by Justin Piché (Associate Professor, Criminology, University of Ottawa)
2018 was a year where those engaged in the politics of promoting criminalization and punishment successfully rolled-back reforms and stopped others dead in their tracks that, if enacted, had the potential to constrain penal power. In 2019, those working towards divesting from, and reinvesting the resources currently devoured by, the 'criminal justice' system will need to contend with these "carceral clawbacks" and other key issues outlined below that'll likely garner considerable political attention this year in Ontario and/or across Canada.
How many people need to die before
Canadians on mass demand an end to drug prohibition?
Despite the 'legalization' of recreational marijuana, 2018 brought considerable pain to those fighting for compassion and care with and for drug users in Canada. Last year, people continued to needlessly die of opioid overdoses by the thousands as those in power refused to end the failure that's drug prohibition or even take the modest step of decriminalizing simple possession of prohibited drugs so that individuals don't consume unregulated substances (sometimes spiked with fentanyl) in hiding. The latter approach has shown to improve public health and community safety when accompanied by more investments in harm reduction and treatment. Worse still, some politicians like new Ontario Premier Doug Ford think it's a good idea to erect more red tape to restrict harm reduction capacity, while adding burdensome reporting requirements at a time when more resources, not paperwork, are needed.
As more and more stories of how drug prohibition kills and harm reduction saves lives hit closer to home for an increasing amount of Canadians, let 2019 be the year where municipal, provincial and territorial, and federal governments finally acquiesce to legitimate demands to end the costly and ineffective war on drugs, which above all else is "a war on people". The senseless carnage needs to stop.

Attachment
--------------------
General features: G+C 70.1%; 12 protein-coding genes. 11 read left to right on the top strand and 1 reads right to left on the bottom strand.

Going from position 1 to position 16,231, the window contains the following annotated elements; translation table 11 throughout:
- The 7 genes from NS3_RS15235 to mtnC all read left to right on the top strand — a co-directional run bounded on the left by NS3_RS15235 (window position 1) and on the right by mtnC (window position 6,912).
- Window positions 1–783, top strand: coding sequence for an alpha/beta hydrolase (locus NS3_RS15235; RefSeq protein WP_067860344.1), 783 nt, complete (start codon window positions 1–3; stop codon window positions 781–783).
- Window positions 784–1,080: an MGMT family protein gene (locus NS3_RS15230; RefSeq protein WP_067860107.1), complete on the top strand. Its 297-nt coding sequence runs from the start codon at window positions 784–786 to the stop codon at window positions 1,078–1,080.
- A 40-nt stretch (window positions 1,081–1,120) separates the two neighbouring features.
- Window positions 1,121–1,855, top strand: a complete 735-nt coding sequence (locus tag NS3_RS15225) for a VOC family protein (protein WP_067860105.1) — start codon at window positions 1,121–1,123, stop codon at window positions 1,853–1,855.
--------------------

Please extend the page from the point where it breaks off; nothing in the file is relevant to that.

More policing money shakedowns to come?
In capitalist societies, both private and public entities are wired for growth. While companies often problematically turn to contraction when financial booms turn to busts, a cycle which is endemic to our economic order, 'criminal justice' entities are often very adept at managing crises (e.g. financial, reputational, etc.) that would see their role in a given society shift or shrink in ways that would translate into resources being lost. In fact, historically, they're masters at neutralizing attempts to enact fundamental reforms coming from inside and outside their organizations, while managing to convince governments that more is better even as they continually fail meet the stated objectives that legitimate their existence.
In 2018, we witnessed this dynamic play-out when police forces demanded more money and resources to enforce the 'legalization' of recreational marijuana. Given the vast amount of resources dedicated to and wasted on law enforcement activities associated with the war on drugs, it's difficult to fathom how a legalization regime can translate into greater policing costs (perhaps we're doing it wrong?). Yet, we've managed to do it. Heads (illegal) or tails (legal) - they win.
As communities historically targeted by police seek to end the systemic repression they face, the trade-off to get law enforcement entities to acquiesce is more policing. The question is, when it comes to matters of social justice like ending the racist practice of carding, should governments and the people they claim to represent accept policing money shakedowns in 2019? Should we also accept the proposition that police forces require bigger budgets so that they can 'get more boots on the ground' and increase capacity for 'community policing' when "it has not been proven to reduce crime"? Shouldn't we be spending this money on ensuring that all communities are adequately resourced so that the basic needs of their residents (i.e. housing, food, education, health and mental health care, etc.) are met?
If "everyone across the province will be required to make sacrifices",
how will Ontario's jails and prisons be impacted?